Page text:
A smoke detector is a device that senses smoke, typically as an indicator of fire. Smoke detectors are usually housed in plastic enclosures, typically shaped like a disk about 150 millimetres (6 in) in diameter and 25 millimetres (1 in) thick, but shape and size vary. Smoke can be detected either optically (photoelectric) or by physical process (ionization). Detectors may use one or both sensing methods. Sensitive alarms can be used to detect and deter smoking in banned areas. Smoke detectors in large commercial and industrial buildings are usually connected to a central fire alarm system.
Household smoke detectors, also known as smoke alarms, generally issue an audible or visual alarm from the detector itself or several detectors if there are multiple devices interlinked. Household smoke detectors range from individual battery-powered units to several interlinked units with battery backup. With interlinked units, if any unit detects smoke, alarms will trigger at all of the units. This happens even if household power has gone out.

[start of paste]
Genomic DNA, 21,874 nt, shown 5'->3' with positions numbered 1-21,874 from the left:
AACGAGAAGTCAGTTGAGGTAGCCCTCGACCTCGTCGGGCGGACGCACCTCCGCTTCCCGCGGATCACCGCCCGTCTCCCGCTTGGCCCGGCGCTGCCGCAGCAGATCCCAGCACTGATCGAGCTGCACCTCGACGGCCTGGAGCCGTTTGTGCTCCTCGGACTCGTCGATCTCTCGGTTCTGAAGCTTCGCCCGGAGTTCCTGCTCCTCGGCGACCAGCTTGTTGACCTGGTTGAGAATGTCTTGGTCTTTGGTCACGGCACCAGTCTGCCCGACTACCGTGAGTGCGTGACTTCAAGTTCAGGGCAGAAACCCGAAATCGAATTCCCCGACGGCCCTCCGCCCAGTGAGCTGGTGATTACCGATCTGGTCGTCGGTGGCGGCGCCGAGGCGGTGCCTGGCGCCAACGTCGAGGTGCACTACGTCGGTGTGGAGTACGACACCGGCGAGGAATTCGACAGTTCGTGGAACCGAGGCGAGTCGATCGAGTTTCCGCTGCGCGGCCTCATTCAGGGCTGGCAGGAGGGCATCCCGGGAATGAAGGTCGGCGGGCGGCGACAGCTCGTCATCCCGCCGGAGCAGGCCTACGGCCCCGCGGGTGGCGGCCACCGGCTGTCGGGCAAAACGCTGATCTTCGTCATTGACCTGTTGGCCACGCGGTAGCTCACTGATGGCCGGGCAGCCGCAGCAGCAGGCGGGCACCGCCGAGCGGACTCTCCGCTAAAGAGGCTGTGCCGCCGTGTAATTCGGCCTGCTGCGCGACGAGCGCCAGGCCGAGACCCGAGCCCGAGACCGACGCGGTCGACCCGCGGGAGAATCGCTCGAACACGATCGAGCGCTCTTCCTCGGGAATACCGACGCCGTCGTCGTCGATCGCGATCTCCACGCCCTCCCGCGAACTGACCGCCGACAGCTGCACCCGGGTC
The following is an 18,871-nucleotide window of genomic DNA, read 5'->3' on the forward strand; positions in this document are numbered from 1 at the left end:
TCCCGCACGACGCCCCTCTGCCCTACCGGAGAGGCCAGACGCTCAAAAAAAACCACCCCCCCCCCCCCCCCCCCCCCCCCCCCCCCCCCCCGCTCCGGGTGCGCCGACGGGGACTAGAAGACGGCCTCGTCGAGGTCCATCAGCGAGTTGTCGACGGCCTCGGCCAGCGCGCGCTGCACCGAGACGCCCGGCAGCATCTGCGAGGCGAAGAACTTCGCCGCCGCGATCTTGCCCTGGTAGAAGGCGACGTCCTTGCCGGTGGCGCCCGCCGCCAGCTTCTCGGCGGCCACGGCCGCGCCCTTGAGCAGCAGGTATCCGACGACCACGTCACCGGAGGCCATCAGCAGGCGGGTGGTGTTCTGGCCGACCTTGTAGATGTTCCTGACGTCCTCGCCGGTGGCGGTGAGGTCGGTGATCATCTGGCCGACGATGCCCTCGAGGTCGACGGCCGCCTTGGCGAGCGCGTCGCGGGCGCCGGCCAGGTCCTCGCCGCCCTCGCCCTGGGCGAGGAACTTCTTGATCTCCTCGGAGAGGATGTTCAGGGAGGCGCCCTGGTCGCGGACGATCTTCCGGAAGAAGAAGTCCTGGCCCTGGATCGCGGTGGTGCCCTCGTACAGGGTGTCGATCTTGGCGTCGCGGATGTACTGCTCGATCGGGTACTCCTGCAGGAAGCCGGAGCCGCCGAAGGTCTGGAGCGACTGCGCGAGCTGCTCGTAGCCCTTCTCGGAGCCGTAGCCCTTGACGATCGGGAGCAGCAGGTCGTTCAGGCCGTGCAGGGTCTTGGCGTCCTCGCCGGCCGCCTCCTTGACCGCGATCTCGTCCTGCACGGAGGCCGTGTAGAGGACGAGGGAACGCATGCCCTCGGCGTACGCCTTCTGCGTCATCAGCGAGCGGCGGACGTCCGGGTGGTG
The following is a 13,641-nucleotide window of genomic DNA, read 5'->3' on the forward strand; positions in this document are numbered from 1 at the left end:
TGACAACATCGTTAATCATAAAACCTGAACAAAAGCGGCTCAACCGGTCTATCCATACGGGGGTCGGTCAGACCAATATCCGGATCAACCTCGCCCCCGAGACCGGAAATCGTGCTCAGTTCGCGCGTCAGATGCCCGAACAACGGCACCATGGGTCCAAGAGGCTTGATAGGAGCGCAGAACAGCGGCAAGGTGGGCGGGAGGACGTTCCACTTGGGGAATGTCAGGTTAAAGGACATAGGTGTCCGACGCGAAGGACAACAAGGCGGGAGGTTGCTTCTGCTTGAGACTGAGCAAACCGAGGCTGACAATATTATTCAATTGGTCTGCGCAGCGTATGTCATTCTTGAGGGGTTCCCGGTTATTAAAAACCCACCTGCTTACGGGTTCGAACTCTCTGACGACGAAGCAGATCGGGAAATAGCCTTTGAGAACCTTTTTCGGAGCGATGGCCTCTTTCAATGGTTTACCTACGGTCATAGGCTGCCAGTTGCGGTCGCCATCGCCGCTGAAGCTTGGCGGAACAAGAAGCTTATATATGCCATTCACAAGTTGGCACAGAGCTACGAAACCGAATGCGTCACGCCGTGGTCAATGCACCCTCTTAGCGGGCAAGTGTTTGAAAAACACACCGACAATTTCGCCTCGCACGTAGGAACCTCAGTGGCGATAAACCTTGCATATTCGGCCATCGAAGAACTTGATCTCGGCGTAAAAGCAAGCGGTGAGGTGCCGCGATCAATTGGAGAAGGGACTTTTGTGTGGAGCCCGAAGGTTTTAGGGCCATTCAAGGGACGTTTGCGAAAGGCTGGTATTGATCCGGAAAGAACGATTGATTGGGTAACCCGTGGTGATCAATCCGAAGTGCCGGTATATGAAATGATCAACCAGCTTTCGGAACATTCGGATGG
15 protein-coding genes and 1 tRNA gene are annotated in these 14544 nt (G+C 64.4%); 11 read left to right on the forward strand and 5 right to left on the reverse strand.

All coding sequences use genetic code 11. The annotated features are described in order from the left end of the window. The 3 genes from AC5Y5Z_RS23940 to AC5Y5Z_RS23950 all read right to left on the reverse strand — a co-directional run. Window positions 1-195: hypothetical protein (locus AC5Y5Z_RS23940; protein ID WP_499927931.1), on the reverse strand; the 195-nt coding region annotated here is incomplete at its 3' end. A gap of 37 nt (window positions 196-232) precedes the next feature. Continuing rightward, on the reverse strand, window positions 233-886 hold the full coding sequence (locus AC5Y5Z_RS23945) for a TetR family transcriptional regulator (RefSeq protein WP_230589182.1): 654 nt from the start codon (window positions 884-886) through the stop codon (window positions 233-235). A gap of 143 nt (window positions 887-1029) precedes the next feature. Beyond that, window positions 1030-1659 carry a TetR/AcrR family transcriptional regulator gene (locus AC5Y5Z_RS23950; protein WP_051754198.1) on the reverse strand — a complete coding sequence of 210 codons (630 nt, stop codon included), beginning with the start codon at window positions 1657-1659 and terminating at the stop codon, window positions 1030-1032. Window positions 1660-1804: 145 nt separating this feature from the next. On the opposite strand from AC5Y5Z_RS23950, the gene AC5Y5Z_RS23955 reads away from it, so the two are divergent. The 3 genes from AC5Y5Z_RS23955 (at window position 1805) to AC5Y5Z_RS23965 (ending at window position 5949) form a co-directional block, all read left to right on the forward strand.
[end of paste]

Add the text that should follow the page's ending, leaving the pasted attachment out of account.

Commercial smoke detectors issue a signal to a fire alarm control panel as part of a fire alarm system. Usually, an individual commercial smoke detector unit does not issue an alarm; some, however, do have built-in sounders.
The risk of dying in a residential fire is cut in half in houses with working smoke detectors. The US National Fire Protection Association reports 0.53 deaths per 100 fires in homes with working smoke detectors compared to 1.18 deaths without (2009–2013). However, some homes do not have any smoke alarms and some homes do not have any working batteries in their smoke alarms